FlatOut didn't exactly set the racing genre on fire, but it did entertain a fair few people on its release. Bugbear are back with FlatOut 2, and it seems they've worked out what people liked the most in the first game: inflicting pain on the driver. I recently played a solid work in progress version of the game and came away pretty impressed, although feeling quite sorry for my virtual driver.
FlatOut 2 includes a competent Career mode, featuring many courses set across the United States. You have access to a garage, car upgrades and a car shop, but none of the detailed tweaking and customisation that seems pretty commonplace in racers these days. All three versions of the game will also include online play, with eight players able to compete against each other in the Xbox and PC versions, while the PlayStation 2 game maxes out at six. Whether or not the Career mode will be strong enough to be the game's main mode remains to be seen, but there's plenty more packed into FlatOut 2 for players to enjoy.
One of the most loved features of FlatOut is the selection of mini-games that basically see you attempting to propel the driver of the car out of the windscreen in order to score points. FlatOut 2 takes this basic mechanic and introduces a crash theme park of sorts, which features twelve mini-games that are sure to break some bones. The basic premise behind each game is the same, with you having to release the driver from the car at an angle up to 90 degrees..
The first mini-game, and one of the most addictive of the twelve, is a take on Curling, the famous Winter Olympic sport. While I've never seen a curling stone be thrown in the air, the key is to launch the driver from the car at a fairly shallow angle and with enough speed to slide across the target and into the centre zone. Next up is the High Jump, which isn't as similar to the sport as the name suggests. Instead of having to clear a bar of a set height, a wall with height markers is placed at the end of a field. You have to try and blast the driver into this wall, hitting it as high up as possible. The Curling and High Jump aren't made easier due to a tricky run up that makes a fast and square launch pretty tricky.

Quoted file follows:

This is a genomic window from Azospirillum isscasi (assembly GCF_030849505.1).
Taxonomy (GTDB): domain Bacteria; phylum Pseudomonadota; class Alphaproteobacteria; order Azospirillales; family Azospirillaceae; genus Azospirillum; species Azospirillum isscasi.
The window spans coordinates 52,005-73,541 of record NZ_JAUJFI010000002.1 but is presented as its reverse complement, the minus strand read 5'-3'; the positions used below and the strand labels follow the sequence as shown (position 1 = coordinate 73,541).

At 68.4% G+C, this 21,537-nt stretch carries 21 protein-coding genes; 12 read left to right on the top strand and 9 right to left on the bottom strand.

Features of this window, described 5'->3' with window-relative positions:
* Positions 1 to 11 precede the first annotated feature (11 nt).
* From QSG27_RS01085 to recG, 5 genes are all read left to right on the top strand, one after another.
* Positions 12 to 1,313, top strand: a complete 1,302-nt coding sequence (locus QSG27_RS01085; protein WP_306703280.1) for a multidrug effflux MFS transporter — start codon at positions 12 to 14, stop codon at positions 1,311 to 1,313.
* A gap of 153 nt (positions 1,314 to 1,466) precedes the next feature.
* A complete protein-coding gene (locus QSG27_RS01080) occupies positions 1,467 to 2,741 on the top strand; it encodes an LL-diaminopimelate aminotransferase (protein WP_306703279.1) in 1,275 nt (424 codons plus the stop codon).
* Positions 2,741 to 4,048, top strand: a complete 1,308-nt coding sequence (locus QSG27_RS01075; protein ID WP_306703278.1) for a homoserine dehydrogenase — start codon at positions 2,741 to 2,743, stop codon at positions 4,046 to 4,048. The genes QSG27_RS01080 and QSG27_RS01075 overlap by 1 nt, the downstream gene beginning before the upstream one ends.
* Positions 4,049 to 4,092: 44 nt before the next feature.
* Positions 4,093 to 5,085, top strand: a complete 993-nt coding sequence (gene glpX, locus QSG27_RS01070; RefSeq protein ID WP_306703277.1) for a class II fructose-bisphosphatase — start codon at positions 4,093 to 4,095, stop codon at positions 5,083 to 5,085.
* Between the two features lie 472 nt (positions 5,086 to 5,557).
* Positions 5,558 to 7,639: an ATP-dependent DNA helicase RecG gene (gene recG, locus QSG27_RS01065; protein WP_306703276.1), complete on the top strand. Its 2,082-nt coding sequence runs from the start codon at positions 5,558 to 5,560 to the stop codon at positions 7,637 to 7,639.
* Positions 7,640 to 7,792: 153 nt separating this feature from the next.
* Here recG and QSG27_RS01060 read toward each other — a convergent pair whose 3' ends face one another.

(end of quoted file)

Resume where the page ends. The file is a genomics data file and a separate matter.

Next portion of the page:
'The first mini-game, and one of the most addictive of the twelve, is a take on Curling, the famous Winter Olympic sport.'
Stone-Skipping, if you can't guess, is a take on the classic waterside activity. This being FlatOut, the stone is replaced by a helpless driver, who must be propelled out the windscreen and then nudged each time he touches the water's surface. Ring of Fire gives you a short run-up to navigate, before your guy is fired headfirst through a series of fiery rings. It's at about this point through the mini-games that you start to realise the extreme nature of what you're doing, with the driver twitching in a heap on the ground (whether due to a physics glitch or intentional, it made me laugh).
Darts is a recreation of the pub game, but the current version doesn't play out like a proper game of darts, which is a tad disappointing and lessens its value as a multiplayer mini-game. In fact, most of the mini-games are based on sports, with fairly crude representations of Bowling, Ski jumping, American Football, Basketball, Baseball and Football all being included. Unfortunately, a number of these are far too simple (Football and Ski jumping in particular), but they're still good fun if played with friends as part of a set of mini-games.
As well as mini-games, FlatOut 2 includes six destruction derby arenas, six racing arenas and three Nascar circuits. The derby arenas are a great way to showcase the game's advanced damage and physics models. Car parts go flying and high speed crashes will send opponent vehicles spinning through the air. The game as a whole is looking very nice indeed, with a slightly unstable frame rate and some pop-up being the only real blemishes I've seen in this Xbox build of the game.
With FlatOut 2 the developers seem to have taken what made the first game so enjoyable and run with it. It's not going to win any awards for originality, but it's not trying to be a genre breaking title. The driving model is a little too twitchy for my liking at the moment, but hopefully this can be tightened up before the game ships. If you fancy a straightforward, no holds barred, all-action racer, FlatOut 2 might just deliver the goods when it's released later this summer.